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Israel Destroys Arad

21 The Canaanite king of the city of Arad lived in the Negev Desert. He heard that Israel was coming along the road to Atharim. So he attacked the people of Israel. He captured some of them.

2Then Israel made a promise to the Lord. They said, “Hand these people over to us. If you do, we will set their cities apart to you in a special way to be destroyed.”

3The Lord gave Israel what they asked for. He handed the Canaanites over to them. Israel completely destroyed them. They also destroyed their towns. So that place was named Hormah.

Moses Makes a Bronze Snake

4The people of Israel traveled from Mount Hor along the way to the Red Sea. They wanted to go around Edom. But they grew tired on the way. 5So they spoke against God. They also spoke against Moses. They said to them, “Why have you brought us up out of Egypt? Do you want us to die here in the desert? We don’t have any bread! We don’t have any water! And we hate this awful food!”

6Then the Lord sent poisonous snakes among the people of Israel. The snakes bit them. Many of the people died. 7The others came to Moses. They said, “We sinned when we spoke against the Lord and against you. Pray that the Lord will take the snakes away from us.” So Moses prayed for the people.

8The Lord said to Moses, “Make a snake. Put it up on a pole. Then anyone who is bitten can look at it and remain alive.” 9So Moses made a bronze snake. He put it up on a pole. Then anyone who was bitten by a snake and looked at the bronze snake remained alive.

The People Continue On to Moab

10The people of Israel moved on. They camped at Oboth. 11Then they started out from Oboth. They camped in Iye Abarim. It’s in the desert on the eastern border of Moab. 12From there they moved on. They camped in the Zered Valley. 13They started out from there and camped by the Arnon River. It’s in the desert that spreads out into the territory of the Amorites. The Arnon is the border of Moab. It’s between Moab and the Amorites.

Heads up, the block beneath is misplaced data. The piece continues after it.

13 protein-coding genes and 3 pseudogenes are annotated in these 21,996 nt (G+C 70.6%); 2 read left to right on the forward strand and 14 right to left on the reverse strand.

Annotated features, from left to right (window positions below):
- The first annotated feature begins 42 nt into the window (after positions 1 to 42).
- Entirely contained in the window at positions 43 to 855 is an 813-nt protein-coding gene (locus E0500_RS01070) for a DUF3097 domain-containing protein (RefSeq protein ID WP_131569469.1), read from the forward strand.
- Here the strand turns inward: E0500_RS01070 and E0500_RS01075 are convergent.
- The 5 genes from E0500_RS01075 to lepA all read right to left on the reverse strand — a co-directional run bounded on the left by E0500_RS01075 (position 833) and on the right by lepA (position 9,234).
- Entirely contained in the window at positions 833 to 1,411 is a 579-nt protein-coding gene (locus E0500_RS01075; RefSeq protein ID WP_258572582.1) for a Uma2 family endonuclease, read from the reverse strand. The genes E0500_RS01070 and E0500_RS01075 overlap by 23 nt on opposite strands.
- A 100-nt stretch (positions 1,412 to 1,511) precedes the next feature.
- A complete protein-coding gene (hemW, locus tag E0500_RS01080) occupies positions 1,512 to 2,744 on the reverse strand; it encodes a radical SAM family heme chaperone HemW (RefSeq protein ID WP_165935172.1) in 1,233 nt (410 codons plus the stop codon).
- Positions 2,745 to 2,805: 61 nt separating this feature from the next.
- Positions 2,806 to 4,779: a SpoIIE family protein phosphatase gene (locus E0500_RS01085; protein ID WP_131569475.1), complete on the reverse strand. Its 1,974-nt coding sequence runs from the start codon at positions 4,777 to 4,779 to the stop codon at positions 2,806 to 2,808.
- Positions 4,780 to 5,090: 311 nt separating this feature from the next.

14Here is what the Book of the Wars of the Lord says about it. It says,

“Sing about Waheb in Suphah and the valleys.

Sing about the Arnon 15and the slopes of the valleys.

They lead to the place called Ar.

They lie along the border of Moab.”

16From there the people of Israel continued on to Beer. That was the well where the Lord spoke to Moses. He said, “Gather the people together. I will give them water to drink.”

17Then Israel sang a song. They said,

“Spring up, you well!

Sing about it.

18 Sing about the well the princes dug.

Sing about the well the nobles of the people dug.

All of their rulers were holding their rods and staffs.”

Then the people of Israel went from the desert to Mattanah. 19They went from Mattanah to Nahaliel. They went from Nahaliel to Bamoth. 20And they went from Bamoth to a valley in Moab. It’s the valley where the highest slopes of Pisgah look out over a dry and empty land.

Israel Wins the Battle Over Sihon and Og

21The people of Israel sent messengers to speak to Sihon. He was the king of the Amorites. The messengers said to him,

22“Let us pass through your country. We won’t go off the road into any field or vineyard. We won’t drink water from any well. We’ll travel along the king’s highway. We’ll just go straight through your territory.”